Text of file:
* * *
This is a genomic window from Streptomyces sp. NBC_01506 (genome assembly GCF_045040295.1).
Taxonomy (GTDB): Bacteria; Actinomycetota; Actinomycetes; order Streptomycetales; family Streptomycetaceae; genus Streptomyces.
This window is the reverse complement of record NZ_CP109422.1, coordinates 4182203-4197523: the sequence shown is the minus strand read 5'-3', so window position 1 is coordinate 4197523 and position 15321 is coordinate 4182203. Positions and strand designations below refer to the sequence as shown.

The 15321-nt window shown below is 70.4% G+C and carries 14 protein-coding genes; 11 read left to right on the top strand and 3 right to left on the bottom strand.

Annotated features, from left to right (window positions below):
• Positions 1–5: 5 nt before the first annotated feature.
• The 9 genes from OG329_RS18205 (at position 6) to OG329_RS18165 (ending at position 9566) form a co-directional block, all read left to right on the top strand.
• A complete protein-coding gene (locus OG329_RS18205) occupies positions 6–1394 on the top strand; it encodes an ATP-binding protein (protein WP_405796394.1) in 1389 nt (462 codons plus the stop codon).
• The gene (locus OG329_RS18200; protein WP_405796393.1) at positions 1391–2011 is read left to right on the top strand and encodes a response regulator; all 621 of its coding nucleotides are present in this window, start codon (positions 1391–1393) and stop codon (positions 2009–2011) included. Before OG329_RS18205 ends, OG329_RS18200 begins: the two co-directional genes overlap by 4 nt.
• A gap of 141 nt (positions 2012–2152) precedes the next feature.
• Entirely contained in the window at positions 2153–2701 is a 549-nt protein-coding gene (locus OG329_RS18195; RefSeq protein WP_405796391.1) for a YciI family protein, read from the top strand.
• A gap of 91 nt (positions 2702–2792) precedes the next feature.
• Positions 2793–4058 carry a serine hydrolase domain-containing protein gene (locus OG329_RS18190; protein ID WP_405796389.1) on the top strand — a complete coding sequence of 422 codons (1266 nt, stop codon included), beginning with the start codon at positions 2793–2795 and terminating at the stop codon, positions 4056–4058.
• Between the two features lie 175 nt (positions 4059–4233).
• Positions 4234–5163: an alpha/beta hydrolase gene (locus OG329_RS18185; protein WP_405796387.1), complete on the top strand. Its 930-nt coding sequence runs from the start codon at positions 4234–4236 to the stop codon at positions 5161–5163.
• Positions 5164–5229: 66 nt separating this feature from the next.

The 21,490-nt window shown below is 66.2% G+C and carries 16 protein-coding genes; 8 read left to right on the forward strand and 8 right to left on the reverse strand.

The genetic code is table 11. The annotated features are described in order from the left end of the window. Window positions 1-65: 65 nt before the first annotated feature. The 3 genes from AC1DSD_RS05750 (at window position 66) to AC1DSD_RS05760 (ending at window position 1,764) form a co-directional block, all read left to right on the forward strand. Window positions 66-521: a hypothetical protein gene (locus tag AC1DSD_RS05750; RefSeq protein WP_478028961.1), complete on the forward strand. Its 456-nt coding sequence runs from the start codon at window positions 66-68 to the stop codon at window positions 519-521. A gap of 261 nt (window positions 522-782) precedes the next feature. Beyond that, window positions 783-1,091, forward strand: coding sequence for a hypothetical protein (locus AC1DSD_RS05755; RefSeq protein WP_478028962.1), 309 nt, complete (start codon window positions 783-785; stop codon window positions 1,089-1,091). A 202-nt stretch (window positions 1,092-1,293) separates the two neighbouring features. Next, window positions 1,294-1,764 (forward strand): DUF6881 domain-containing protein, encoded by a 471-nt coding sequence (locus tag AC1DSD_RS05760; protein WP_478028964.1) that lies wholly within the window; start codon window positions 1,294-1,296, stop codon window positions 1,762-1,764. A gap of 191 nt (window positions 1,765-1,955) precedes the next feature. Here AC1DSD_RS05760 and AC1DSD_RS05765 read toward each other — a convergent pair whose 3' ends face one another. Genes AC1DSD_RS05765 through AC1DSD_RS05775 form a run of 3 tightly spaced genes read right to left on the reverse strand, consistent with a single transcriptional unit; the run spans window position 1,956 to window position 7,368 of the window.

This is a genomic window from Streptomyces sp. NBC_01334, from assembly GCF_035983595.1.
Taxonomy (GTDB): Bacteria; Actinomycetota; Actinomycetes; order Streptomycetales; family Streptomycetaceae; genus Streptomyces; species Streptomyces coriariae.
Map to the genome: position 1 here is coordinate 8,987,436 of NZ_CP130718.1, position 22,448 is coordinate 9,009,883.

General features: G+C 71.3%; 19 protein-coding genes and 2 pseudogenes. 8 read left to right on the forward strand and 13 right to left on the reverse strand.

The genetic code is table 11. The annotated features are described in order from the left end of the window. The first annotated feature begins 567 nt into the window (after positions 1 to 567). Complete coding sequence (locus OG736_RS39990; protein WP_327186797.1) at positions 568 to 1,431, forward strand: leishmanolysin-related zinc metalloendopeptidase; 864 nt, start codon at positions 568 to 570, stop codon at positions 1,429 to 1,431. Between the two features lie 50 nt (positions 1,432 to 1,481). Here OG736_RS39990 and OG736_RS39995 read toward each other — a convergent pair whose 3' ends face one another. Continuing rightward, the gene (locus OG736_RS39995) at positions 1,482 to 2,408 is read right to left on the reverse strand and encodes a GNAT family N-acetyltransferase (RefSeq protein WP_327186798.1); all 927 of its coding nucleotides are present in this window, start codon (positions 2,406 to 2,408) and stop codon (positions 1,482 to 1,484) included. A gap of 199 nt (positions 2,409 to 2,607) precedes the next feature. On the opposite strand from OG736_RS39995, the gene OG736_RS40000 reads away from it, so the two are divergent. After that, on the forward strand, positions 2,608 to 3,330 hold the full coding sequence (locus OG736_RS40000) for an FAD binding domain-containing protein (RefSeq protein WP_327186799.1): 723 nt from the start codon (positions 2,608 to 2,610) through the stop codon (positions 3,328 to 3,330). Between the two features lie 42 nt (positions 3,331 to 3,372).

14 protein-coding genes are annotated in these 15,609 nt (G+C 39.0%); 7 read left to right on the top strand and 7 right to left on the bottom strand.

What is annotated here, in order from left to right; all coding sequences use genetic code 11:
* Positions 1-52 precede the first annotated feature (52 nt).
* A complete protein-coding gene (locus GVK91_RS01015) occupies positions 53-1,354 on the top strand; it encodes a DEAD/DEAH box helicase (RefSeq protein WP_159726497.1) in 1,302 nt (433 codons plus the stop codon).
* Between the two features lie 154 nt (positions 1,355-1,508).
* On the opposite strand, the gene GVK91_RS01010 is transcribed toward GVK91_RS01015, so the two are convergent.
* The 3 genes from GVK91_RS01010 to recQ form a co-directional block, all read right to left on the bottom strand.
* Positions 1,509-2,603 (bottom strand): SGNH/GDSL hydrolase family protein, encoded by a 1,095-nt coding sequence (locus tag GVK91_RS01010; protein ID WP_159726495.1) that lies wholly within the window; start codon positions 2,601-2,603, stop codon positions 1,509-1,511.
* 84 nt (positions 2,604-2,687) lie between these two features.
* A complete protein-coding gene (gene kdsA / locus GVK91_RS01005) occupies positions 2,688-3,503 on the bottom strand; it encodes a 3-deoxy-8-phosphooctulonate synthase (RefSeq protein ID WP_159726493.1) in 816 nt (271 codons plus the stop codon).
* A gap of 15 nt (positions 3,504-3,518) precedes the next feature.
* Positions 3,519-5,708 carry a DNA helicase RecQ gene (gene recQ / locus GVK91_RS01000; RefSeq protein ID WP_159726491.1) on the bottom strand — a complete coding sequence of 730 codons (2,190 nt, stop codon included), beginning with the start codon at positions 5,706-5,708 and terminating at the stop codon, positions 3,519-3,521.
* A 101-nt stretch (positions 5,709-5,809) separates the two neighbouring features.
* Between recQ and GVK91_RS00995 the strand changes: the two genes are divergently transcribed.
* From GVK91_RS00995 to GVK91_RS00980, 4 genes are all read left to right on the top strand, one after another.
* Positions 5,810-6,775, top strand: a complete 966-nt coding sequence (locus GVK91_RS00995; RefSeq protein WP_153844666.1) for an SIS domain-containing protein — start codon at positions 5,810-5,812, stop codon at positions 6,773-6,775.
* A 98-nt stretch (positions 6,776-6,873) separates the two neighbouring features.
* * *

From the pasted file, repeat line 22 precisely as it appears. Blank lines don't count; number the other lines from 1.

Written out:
General features: G+C 71.3%; 19 protein-coding genes and 2 pseudogenes. 8 read left to right on the forward strand and 13 right to left on the reverse strand.